Source: The South African
In the run up to Oscar Pistorius’s trial for the shooting of Reeva Steenkamp, which starts next week, speculation has obsessively focussed on Oscar, South Africa’s fallen idol. When Reeva features, she does so as a victim of accidental or premeditated killing.
Either way, she was a South African woman shot by an intimate partner – a cause of death that is now the most common way women die by firearms in this country. However, she was not only a victim. She was also a South African woman, and, as a resident of Gauteng, she stood a statistical 51% chance, all else being equal, of experiencing some form of emotional, economic, physical or sexual abuse within her lifetime (Gender Links, 2010-2012 study).
When a South African woman in the richest province on the continent, providing 9% of Africa’s GDP, is more likely to experience serious violence (and that, most likely, within an intimate relationship) than finish high school, it is no longer adequate to talk about Reeva as a victim.
We cannot lose half our women to the simplistic category of mere ‘victim’, because it implies that gender-based violence is exceptional in South Africa, that it is not happening all the time in every part of society. It implies also that Oscar is as far from the average South African man in his propensity towards violent self-defence as he is in wealth or international fame. All of this would be wrong.
According to Gender Links’ research, Oscar is among a disturbing 76% of Gauteng men who admit perpetrating violence against a woman in their lifetime. Of course, until the case has been heard, this violence must be considered accidental. And yet, whatever the trial outcome, the fatal shooting of a woman by her intimate partner – and it would be hard for any society to face up to this – is only a slightly more intense example of an utterly ordinary fact of South African life.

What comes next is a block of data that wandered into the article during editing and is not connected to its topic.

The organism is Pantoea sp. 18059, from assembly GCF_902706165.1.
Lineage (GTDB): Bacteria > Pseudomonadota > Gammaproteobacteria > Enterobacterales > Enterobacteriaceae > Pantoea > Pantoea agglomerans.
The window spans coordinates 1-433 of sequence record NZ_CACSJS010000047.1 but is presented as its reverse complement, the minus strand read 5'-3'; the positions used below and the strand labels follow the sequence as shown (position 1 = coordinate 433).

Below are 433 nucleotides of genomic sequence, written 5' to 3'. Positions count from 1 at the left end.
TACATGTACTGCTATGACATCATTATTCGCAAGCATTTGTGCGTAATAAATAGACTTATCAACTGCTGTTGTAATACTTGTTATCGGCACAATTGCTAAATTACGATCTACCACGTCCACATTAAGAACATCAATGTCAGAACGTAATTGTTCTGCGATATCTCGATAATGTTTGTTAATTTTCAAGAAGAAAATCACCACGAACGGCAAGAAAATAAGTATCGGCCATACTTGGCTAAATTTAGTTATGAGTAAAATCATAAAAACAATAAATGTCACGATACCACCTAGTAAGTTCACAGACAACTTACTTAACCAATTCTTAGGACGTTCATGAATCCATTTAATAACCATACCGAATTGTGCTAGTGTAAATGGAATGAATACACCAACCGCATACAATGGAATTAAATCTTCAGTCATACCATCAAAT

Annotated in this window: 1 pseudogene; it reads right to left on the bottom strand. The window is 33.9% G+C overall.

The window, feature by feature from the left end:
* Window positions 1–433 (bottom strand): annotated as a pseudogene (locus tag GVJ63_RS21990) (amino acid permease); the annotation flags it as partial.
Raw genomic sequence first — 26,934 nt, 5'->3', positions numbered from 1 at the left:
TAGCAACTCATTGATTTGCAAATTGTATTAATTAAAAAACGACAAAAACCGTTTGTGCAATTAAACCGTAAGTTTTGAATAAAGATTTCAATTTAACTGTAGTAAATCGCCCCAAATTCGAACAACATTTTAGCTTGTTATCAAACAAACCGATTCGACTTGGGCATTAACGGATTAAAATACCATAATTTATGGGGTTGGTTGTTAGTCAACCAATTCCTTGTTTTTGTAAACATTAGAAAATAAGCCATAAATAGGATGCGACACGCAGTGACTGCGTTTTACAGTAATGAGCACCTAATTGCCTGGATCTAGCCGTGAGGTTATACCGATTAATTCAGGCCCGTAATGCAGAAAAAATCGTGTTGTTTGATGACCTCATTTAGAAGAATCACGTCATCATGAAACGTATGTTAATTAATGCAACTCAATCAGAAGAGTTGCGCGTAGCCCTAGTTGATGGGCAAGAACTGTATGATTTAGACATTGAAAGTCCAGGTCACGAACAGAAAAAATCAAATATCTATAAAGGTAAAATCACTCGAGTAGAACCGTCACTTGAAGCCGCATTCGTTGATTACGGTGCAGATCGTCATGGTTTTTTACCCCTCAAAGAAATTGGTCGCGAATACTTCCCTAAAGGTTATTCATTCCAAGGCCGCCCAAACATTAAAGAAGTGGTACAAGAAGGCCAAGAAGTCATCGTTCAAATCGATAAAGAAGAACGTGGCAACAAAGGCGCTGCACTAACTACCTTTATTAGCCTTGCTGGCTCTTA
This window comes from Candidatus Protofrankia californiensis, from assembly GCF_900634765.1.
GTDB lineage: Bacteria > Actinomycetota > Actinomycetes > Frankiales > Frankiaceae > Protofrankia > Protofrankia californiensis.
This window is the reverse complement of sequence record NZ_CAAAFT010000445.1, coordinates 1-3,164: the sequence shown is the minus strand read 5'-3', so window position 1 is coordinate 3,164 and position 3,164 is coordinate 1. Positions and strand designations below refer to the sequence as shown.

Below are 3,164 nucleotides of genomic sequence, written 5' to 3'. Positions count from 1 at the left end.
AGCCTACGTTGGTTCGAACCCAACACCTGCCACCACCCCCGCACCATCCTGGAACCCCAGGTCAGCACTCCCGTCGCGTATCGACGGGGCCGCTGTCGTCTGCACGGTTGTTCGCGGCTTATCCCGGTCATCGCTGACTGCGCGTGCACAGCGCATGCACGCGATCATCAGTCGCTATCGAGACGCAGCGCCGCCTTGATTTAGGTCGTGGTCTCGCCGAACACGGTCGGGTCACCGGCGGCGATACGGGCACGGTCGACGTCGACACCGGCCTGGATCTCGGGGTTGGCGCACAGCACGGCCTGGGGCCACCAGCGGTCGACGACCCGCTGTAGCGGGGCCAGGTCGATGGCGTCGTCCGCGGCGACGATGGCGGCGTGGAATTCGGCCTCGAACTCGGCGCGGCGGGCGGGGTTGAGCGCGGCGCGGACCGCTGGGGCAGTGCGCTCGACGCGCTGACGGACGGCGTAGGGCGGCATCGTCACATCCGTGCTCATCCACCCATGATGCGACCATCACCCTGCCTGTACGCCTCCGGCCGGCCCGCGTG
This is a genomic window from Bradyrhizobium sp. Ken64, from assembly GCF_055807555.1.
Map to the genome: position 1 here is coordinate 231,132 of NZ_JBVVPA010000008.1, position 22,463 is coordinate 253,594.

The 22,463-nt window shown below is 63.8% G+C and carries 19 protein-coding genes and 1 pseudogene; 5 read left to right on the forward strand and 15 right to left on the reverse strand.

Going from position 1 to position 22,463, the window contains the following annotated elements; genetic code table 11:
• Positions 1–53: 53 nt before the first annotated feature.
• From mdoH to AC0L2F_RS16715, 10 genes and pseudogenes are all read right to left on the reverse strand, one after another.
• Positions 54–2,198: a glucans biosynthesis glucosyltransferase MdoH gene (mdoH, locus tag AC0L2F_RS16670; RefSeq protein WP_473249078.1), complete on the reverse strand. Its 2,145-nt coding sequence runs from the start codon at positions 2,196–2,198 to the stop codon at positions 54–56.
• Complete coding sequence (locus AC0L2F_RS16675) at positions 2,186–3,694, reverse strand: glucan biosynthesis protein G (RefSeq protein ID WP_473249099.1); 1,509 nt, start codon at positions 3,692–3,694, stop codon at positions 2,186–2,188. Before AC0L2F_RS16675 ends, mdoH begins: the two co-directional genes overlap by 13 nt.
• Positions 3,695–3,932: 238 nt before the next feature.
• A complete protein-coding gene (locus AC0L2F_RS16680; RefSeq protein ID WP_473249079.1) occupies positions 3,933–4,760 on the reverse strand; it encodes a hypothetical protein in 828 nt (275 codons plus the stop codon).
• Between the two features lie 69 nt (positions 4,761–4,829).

We exoticise Oscar Pistorius at our peril, because it is false – however comforting – to believe that something about the man’s will to succeed at any cost manifested itself in a heightened paranoia that, on the night in question, overrode all rationality and caused him to not only incapacitate but annihilate a suspected intruder.
The debate about Oscar Pistorius is a precious opportunity, built on the loss of a photogenic and privileged young woman, to rekindle a debate that should be going on all the time, for the three Reevas a day and 1,095 Reevas a year in South Africa (the number of women killed by an intimate partner in South Africa in 2009, SA Medical Research Council). Our society needs to change at deep levels and in permanent ways for the pandemic of gender-based violence (GBV) to end.